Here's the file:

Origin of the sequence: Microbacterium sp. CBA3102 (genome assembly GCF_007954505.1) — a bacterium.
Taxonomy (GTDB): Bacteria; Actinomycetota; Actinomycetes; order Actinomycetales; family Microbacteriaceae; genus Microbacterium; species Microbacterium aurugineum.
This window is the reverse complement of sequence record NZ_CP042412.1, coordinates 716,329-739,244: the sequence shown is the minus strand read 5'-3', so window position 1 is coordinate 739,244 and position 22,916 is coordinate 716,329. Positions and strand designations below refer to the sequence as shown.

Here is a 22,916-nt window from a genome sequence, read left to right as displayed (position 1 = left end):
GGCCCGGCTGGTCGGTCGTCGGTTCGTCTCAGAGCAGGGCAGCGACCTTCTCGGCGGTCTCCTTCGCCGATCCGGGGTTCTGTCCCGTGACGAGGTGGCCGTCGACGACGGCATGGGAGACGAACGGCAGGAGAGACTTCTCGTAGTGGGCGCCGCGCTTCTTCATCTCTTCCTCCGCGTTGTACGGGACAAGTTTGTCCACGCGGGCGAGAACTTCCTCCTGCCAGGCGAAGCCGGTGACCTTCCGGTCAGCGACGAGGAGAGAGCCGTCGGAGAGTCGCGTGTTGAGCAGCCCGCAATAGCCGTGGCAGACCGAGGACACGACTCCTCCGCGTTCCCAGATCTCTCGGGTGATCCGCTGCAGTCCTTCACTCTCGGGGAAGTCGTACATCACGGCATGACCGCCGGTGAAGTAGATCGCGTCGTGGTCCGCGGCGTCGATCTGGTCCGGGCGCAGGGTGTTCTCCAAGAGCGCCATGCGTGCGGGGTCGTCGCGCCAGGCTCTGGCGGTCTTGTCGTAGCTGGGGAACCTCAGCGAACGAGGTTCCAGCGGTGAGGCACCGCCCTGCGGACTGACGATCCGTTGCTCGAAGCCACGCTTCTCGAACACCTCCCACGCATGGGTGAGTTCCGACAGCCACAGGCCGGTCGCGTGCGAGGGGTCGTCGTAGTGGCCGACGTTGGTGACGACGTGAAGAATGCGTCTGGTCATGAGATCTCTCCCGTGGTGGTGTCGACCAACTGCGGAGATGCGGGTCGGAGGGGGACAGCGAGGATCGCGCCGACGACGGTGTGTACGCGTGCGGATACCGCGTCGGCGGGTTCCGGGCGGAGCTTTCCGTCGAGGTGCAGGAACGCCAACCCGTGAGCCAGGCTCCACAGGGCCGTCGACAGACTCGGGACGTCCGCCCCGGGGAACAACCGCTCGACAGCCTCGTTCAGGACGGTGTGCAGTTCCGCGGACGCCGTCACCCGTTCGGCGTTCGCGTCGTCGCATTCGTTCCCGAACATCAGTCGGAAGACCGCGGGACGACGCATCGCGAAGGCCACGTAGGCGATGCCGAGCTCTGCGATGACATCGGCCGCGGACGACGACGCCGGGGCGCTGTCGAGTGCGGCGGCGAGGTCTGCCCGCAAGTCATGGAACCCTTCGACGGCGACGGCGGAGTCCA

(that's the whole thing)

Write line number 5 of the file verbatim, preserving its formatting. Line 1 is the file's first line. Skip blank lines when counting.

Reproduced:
GGCCCGGCTGGTCGGTCGTCGGTTCGTCTCAGAGCAGGGCAGCGACCTTCTCGGCGGTCTCCTTCGCCGATCCGGGGTTCTGTCCCGTGACGAGGTGGCCGTCGACGACGGCATGGGAGACGAACGGCAGGAGAGACTTCTCGTAGTGGGCGCCGCGCTTCTTCATCTCTTCCTCCGCGTTGTACGGGACAAGTTTGTCCACGCGGGCGAGAACTTCCTCCTGCCAGGCGAAGCCGGTGACCTTCCGGTCAGCGACGAGGAGAGAGCCGTCGGAGAGTCGCGTGTTGAGCAGCCCGCAATAGCCGTGGCAGACCGAGGACACGACTCCTCCGCGTTCCCAGATCTCTCGGGTGATCCGCTGCAGTCCTTCACTCTCGGGGAAGTCGTACATCACGGCATGACCGCCGGTGAAGTAGATCGCGTCGTGGTCCGCGGCGTCGATCTGGTCCGGGCGCAGGGTGTTCTCCAAGAGCGCCATGCGTGCGGGGTCGTCGCGCCAGGCTCTGGCGGTCTTGTCGTAGCTGGGGAACCTCAGCGAACGAGGTTCCAGCGGTGAGGCACCGCCCTGCGGACTGACGATCCGTTGCTCGAAGCCACGCTTCTCGAACACCTCCCACGCATGGGTGAGTTCCGACAGCCACAGGCCGGTCGCGTGCGAGGGGTCGTCGTAGTGGCCGACGTTGGTGACGACGTGAAGAATGCGTCTGGTCATGAGATCTCTCCCGTGGTGGTGTCGACCAACTGCGGAGATGCGGGTCGGAGGGGGACAGCGAGGATCGCGCCGACGACGGTGTGTACGCGTGCGGATACCGCGTCGGCGGGTTCCGGGCGGAGCTTTCCGTCGAGGTGCAGGAACGCCAACCCGTGAGCCAGGCTCCACAGGGCCGTCGACAGACTCGGGACGTCCGCCCCGGGGAACAACCGCTCGACAGCCTCGTTCAGGACGGTGTGCAGTTCCGCGGACGCCGTCACCCGTTCGGCGTTCGCGTCGTCGCATTCGTTCCCGAACATCAGTCGGAAGACCGCGGGACGACGCATCGCGAAGGCCACGTAGGCGATGCCGAGCTCTGCGATGACATCGGCCGCGGACGACGACGCCGGGGCGCTGTCGAGTGCGGCGGCGAGGTCTGCCCGCAAGTCATGGAACCCTTCGACGGCGACGGCGGAGTCCA